Phone: 0191 424 6539


If you are not satisfied with the Council's response

If you are dissatisfied with the Council's response to your concern, you can submit a compliant to the Information Commissioner's Office.

The Information Commissioner is responsible for enforcing the Data Protection Act and has a duty to investigate all complaints.

All reviews conducted by the Information Commissioner should have exhausted the Council's internal review procedures. Failure to abide by this may result in the Information Commissioner reverting the matter back to the Council for a second review.

Information Commissioner
Wycliffe House
Water Lane

Phone: 01625 545 745
Fax No: 01625 524 510
Website: Information Commissioner

How to make a claim for compensation

If you feel the Council has not abided by the legal requirements of the Act and has caused you unforeseen damage or distress, you may in some circumstances be able to make a claim for compensation.

All claims will need to be quantified in terms of costs and distress.

You will need to appoint a solicitor to act on your behalf to make a claim through the courts.

All claims will need to be supported by documented evidence that emphasises that the Council has not taken reasonable steps to make sure that they're compliant with the Act, and that as a result damage or distress has been incurred.

Accessing personal data

Accessing personal data about other people

You only have right of access to your own personal data.

You do not have right of access to personal data about any other individual, such as your family, friends or neighbours except in the following circumstances:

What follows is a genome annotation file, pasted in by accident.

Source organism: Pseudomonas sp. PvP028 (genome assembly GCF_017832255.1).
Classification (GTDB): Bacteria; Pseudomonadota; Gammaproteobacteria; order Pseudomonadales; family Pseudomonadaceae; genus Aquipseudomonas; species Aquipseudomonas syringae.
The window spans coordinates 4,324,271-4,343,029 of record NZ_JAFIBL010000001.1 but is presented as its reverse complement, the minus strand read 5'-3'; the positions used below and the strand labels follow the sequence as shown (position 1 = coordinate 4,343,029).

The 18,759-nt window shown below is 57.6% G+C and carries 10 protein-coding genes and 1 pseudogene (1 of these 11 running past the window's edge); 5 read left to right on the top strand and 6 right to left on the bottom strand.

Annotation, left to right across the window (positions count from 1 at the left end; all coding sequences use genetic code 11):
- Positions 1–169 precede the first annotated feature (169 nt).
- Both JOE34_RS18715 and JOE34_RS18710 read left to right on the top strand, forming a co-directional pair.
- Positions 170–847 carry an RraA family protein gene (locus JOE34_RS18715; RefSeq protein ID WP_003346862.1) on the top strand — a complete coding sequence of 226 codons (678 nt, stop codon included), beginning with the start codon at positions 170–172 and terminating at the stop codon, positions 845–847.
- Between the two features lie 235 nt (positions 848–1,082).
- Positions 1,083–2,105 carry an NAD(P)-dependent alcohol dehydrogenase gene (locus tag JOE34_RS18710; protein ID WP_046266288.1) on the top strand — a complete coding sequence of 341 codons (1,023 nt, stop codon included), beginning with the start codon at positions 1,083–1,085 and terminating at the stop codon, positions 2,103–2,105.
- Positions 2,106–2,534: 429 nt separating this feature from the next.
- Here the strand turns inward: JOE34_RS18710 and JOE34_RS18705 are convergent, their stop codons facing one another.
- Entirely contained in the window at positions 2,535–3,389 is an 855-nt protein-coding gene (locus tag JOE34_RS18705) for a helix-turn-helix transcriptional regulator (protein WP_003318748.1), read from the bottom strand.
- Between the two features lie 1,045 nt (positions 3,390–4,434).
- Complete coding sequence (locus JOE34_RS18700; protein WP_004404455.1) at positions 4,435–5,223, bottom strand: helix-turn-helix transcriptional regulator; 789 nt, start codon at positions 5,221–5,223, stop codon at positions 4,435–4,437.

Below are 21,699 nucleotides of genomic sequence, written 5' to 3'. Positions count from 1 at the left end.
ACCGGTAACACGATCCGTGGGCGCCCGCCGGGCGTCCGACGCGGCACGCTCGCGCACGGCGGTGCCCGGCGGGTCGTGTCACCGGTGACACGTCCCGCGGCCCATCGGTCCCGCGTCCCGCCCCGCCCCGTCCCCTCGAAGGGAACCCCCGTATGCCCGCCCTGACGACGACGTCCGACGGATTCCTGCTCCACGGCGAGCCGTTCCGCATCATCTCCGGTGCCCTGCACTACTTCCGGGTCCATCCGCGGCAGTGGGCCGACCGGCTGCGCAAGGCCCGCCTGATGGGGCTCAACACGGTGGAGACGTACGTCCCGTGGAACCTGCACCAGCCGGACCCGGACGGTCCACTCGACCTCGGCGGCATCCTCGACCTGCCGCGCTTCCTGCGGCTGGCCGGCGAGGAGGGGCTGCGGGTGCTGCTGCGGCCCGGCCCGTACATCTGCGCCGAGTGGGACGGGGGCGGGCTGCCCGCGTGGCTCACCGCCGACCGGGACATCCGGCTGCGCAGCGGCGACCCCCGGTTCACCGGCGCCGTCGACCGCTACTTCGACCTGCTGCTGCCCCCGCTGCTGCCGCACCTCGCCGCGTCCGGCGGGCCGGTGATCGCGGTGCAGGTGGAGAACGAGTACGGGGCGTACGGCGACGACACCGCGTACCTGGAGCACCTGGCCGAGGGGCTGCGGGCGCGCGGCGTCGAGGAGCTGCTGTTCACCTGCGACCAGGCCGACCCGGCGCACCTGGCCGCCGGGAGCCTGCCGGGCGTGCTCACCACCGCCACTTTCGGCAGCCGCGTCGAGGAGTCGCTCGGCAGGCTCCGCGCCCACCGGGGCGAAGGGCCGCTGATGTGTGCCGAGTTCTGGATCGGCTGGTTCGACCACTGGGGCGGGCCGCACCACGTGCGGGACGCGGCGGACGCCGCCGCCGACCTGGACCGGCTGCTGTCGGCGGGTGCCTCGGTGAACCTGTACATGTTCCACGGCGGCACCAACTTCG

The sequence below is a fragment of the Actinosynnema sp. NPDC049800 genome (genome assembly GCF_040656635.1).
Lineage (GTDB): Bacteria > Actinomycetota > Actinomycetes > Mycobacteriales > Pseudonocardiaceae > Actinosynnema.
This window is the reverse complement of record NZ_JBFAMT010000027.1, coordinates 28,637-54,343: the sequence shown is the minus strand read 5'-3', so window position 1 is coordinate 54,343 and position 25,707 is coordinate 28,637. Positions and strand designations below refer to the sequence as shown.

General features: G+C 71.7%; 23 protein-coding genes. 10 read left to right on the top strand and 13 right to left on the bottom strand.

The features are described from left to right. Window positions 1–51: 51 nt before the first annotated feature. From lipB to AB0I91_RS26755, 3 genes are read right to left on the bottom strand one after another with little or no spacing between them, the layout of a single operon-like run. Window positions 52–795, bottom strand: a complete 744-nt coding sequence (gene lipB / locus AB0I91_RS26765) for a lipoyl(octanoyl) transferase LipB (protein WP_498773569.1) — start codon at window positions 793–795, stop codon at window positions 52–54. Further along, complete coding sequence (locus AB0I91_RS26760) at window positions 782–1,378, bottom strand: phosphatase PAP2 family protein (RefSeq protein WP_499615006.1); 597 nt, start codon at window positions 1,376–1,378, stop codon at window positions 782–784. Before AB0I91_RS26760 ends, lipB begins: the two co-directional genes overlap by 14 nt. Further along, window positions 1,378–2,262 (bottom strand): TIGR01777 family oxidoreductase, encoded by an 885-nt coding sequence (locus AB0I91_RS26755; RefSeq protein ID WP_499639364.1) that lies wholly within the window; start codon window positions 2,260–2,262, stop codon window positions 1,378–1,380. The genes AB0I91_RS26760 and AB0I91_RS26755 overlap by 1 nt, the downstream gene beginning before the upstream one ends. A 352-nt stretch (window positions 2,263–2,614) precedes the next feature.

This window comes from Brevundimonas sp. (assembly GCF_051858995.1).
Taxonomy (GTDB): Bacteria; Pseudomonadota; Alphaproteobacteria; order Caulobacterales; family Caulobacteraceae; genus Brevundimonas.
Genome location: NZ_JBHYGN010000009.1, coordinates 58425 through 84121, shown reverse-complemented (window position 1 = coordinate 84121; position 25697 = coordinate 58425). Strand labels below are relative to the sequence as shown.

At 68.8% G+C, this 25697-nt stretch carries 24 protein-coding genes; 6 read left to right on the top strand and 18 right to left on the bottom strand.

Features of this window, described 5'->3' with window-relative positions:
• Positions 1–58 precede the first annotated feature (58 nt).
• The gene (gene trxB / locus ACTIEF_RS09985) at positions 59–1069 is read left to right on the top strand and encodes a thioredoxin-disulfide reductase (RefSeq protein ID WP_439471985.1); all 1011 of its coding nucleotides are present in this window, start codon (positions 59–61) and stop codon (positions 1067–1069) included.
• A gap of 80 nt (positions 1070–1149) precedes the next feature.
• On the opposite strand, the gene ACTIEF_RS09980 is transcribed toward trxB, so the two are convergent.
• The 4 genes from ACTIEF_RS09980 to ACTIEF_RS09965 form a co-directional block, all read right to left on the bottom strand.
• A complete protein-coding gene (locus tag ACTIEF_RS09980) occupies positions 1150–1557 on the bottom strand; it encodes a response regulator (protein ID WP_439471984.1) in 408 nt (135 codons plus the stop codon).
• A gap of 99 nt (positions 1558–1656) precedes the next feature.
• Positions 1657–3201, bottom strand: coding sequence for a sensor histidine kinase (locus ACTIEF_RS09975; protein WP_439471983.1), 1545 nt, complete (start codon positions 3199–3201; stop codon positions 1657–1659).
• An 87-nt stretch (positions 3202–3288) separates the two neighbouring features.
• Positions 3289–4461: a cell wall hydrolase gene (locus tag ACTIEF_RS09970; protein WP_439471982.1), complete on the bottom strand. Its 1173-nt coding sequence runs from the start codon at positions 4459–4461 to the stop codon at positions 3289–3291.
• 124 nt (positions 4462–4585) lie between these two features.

• you are a parent requesting information about a child but there is no automatic right to the data. If a child is old enough to give informed consent and understands the contents of the information, the council will be guided by their wishes. In most cases children aged 13 and above are regarded as having sufficient maturity to respond to such requests but each case will be judged on its own merits. In all cases disclosure would only occur if it is in the best interests of the child.
  • a solicitor is requesting information on behalf of a client - a signed authority form from the person concerned is required
  • an agent or family person has written authorisation to act on behalf of a person.

Getting your information

You can usually get your information, but there are exemptions under the Data Protection Act that prevent certain records being released.

The main exemptions are as follows:

  • Law enforcement - catching or prosecuting offenders
  • National security
  • Assessing or collection of taxes/duties
  • Adoption records and reports
  • Examinations marks and examinations comments
  • Personal data about someone
  • Information that would identify someone who has supplied data in confidence about you.

In circumstances where data held on you relates to another person, the Council will need to ask for their permission before this information can be released.